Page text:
We are officially no longer roasting coffee specifically for espresso. Why would we decide to do this right now? Let me explain all of the reasons and maybe you will think twice about your espresso profiles. What is an espresso roast? Most people refer to an espresso roast as something that is darker, more developed, and meant to brew under pressure. There have been many times where I have cupped a coffee roasted by us or some other roaster and thought, “Wow, this is ashy, roasty, kind of flat, baked, and really just disappointing." Only to find out that it had been the “espresso roast profile.”  From our experience, when someone tells a coffee roaster that their coffee is dark or baked the excuse is “It’s our espresso roast.”

Most espresso roasts are a poor representation of specialty coffee. Roasting is really hard, and to roast consistently requires a lot of work.  Roasting a coffee that is properly developed and that will extract on your espresso machine in 25-35 seconds is the problem we run into. Most people would blame the grinders, but the biggest impact starts is with your roasting process.

Some would think that it’s not a good idea to use a filter roast on the espresso machine because it would taste bright, sour, not sweet, and simply unpleasant. This does not have to be true. What causes these flavors? One, your espresso is under extracted. This is the most common mistake. Two, the roast is underdeveloped. When I visit different cafés around the country, 1 out of 10 shots I get are close to the acceptable extraction range. This is a very low number! That is just talking about extraction, not to mention anything about flavors. This does not mean espresso is always flawless and perfect because it’s extracted at 18-23% range.

We can be excited about espresso at heart now! The future of espresso brewing and coffee brewing in general is looking bright. Thanks to Vince Fedele with his Mojo-To-Go apps and the refractometer, we are given tools to measure extraction in a quick and easy way. Heart has only been open a little over 4 years and the first thing I bought when we opened was a refractometer. This was the best investment I ever made in coffee. I did not know how to use this tool for the first year (or maybe even the first 2 years) properly. Now we use the device all day long in the café. The only thing I have to complain about is the amount of batteries we go through because of our frequent use of this device. The refractometer is also a great tool to keep you in check with your roasting and development. I’m not going to explain how to use it, but I will say, if you don’t own one and you work with coffee, it's like driving a car at night without headlights. Get one now!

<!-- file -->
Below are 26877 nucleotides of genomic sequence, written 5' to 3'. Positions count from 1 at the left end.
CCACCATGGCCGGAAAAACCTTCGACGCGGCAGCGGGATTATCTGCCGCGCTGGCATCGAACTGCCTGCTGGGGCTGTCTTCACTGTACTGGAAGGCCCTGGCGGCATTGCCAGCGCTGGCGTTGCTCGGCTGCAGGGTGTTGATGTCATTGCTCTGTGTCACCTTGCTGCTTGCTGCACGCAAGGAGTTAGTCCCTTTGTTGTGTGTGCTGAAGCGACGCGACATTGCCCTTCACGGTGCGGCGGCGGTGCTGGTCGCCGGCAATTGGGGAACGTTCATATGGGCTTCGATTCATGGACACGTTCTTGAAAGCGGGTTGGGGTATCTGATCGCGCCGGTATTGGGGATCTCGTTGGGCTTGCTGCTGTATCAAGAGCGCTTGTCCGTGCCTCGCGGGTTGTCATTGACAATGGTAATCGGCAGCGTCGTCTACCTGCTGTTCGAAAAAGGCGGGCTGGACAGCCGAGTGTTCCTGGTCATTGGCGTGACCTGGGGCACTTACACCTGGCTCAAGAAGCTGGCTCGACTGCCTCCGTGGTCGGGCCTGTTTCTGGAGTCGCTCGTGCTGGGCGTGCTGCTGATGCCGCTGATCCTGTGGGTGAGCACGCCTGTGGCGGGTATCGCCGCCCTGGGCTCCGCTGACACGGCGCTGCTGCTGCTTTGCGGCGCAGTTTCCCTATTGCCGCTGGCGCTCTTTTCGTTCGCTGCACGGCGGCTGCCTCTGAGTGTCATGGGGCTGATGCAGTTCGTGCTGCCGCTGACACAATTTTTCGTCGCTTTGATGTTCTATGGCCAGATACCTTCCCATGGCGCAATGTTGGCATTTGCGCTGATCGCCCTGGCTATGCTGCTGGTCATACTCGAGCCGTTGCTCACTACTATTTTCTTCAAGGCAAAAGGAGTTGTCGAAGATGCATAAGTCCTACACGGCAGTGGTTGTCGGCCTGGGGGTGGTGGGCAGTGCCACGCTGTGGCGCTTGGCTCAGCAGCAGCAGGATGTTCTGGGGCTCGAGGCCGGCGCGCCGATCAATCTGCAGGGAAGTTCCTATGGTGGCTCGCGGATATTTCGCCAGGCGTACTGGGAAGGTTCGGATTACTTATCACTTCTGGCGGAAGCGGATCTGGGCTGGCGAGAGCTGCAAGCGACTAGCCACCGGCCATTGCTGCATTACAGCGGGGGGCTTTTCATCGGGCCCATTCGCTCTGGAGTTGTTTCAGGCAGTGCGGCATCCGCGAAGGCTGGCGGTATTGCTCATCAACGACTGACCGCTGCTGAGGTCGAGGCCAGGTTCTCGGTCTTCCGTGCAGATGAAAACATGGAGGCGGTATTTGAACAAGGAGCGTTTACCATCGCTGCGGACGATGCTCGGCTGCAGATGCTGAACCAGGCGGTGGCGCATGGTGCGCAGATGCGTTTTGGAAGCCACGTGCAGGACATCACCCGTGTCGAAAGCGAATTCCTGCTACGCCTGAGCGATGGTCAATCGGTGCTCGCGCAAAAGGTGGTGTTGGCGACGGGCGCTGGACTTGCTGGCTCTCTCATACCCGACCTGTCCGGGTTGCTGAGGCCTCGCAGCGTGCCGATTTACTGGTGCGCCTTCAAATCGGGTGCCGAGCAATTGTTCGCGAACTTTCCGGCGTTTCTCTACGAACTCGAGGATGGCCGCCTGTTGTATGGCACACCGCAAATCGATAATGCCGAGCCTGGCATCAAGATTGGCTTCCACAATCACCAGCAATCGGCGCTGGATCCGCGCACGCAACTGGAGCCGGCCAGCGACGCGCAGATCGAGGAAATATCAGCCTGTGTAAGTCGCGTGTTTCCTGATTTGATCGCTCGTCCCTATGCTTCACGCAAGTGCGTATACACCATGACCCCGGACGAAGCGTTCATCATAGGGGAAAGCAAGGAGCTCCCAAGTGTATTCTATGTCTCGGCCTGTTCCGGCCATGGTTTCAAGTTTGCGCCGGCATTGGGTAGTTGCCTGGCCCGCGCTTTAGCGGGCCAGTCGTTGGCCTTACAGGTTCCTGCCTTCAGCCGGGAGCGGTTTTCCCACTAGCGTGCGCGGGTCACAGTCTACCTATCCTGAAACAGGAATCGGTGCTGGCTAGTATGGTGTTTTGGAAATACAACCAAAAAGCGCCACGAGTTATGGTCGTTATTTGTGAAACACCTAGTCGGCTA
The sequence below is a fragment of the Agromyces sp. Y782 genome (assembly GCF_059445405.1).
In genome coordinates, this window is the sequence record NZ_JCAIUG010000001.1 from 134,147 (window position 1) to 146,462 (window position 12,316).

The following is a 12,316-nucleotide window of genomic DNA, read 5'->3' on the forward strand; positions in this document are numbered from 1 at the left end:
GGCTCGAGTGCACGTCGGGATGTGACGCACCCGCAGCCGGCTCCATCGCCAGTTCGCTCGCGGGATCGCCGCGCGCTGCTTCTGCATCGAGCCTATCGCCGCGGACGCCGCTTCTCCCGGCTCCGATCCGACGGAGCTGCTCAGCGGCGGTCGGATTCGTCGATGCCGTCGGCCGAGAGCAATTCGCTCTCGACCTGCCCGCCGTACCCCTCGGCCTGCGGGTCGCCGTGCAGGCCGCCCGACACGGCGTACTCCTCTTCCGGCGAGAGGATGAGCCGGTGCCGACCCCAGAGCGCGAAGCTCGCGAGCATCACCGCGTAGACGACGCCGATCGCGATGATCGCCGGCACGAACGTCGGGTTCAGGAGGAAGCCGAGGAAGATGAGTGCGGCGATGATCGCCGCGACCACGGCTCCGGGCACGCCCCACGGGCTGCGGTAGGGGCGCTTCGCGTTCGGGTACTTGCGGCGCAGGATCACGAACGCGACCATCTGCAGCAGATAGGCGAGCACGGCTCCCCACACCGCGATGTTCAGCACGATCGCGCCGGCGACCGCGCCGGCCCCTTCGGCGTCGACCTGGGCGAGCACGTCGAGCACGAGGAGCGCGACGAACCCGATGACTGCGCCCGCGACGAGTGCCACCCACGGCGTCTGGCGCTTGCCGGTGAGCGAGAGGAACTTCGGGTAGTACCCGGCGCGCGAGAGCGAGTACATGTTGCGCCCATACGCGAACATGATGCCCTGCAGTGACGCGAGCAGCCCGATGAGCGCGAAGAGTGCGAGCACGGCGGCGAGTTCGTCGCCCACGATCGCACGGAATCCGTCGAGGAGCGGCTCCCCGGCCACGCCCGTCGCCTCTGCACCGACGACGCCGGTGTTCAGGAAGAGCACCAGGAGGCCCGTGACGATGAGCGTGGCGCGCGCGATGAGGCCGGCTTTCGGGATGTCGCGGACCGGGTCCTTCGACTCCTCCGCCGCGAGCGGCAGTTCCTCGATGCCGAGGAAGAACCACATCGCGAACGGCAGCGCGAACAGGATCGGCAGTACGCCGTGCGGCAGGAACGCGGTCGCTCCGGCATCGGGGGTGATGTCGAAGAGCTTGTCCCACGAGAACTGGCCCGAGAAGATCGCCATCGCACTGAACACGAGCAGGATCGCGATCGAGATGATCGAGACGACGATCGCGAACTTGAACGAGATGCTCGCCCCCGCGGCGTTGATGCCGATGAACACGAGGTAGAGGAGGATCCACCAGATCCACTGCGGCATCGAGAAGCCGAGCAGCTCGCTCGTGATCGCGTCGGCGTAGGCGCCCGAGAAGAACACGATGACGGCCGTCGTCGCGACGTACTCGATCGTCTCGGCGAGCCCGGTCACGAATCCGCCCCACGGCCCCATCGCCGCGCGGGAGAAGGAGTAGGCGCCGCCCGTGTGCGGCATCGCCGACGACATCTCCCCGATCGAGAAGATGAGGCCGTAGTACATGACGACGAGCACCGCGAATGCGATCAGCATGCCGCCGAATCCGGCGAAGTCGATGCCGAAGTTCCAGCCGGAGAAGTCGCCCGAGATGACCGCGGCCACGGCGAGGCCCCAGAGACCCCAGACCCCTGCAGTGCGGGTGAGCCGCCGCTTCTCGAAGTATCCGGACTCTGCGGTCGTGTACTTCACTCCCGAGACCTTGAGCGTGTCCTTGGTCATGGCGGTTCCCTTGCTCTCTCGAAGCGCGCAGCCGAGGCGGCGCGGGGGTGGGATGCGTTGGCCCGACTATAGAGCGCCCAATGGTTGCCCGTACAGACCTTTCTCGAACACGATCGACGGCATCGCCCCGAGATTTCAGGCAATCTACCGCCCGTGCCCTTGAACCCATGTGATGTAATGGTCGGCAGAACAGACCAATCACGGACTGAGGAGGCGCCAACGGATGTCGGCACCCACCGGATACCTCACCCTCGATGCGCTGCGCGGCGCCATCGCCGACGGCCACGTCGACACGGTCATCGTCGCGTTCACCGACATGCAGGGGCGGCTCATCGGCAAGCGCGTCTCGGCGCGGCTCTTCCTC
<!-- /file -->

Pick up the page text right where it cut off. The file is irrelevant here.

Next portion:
Getting back to the roasting for “espresso” and what the point is. About 5 months ago, Scott Rao and I started emailing back and forth about roasting. He would taste our coffee at various cafés and ask what I had done with the roast profile. He would critique it, being brutally honest. Most people can’t handle honesty in this industry. After several emails back and forth, he accepted my request of helping us out with development and roast consistency. One of the first questions he had for me was, why do you roast espresso different than your regular filter profiles? My answers were something like: Most people want a bit darker roast for espresso and it’s more soluble, therefore, it’s easier to extract to our desired 18.5-20% extraction range with the Robur grinders. I also said that it would taste better in milk.  

Scott disagreed with me about the extraction with our espresso at the current stage and he did not understand my logic behind roasting longer or “darker” for espresso. I started to think about it more and realized that this is something that I had not put enough thought into. I was just following the masses. After we spent about a week roasting and cupping together, I had a much greater understanding about what we were missing in our coffee before. Our filter roasts were a little underdeveloped and some of them were baked.

We have changed our roasting style up a bit. We started focusing on even development, not baking the coffee, and the regular filter profiles and espresso were starting to look really similar. The solubility of our coffee went up. When our filter and espresso profiles started to get increasingly close, we decided to start testing out our filter coffee on the espresso machine. We found that our espresso brewed with our filter roast was more juicy, sweet, and clean with no problems getting it to our desired extraction range. Now I finally understood Scott’s question: why are we roasting differently for espresso?

I’m super excited to make this switch and only have one roast profile. It will make production smoother, easier, and more consistent. I think customers and wholesale accounts will be much happier knowing that the coffee they get is going be predictable from week to week. When working with an ever changing crop, like coffee, consistency can be a challenge. I remember when I was just a consumer on the other side of the counter. Not knowing if I would get the same brew each time was my biggest complaint about going to get a cup of coffee. It was never the same, even if the coffee was from the same roaster & farm. It’s not rocket science. Roasting requires a lot of paying attention to detail and logging as much information as possible. If you are paying close attention, it's no longer hard to repeat the same profile with in a few seconds from each other. You will then have the different batches taste almost identical.

We can now say RIP SOE and feel confident that you will have a good experience with our coffee---regardless of brew method.


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